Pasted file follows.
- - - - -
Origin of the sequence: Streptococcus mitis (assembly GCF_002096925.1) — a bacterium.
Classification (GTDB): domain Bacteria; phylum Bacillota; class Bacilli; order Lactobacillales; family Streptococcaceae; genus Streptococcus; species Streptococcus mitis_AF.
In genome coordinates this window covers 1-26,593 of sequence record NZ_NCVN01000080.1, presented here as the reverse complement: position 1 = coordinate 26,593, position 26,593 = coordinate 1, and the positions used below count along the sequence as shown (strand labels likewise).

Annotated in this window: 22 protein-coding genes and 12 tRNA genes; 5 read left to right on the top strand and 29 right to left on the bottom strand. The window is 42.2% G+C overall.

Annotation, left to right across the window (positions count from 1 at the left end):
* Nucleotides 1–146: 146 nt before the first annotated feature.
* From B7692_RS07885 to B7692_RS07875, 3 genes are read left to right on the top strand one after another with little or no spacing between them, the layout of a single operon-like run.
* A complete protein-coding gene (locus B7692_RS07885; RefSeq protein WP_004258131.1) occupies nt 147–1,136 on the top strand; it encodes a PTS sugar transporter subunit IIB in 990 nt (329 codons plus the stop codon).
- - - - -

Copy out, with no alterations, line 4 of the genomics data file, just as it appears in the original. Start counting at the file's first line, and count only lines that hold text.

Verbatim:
Annotated in this window: 22 protein-coding genes and 12 tRNA genes; 5 read left to right on the top strand and 29 right to left on the bottom strand. The window is 42.2% G+C overall.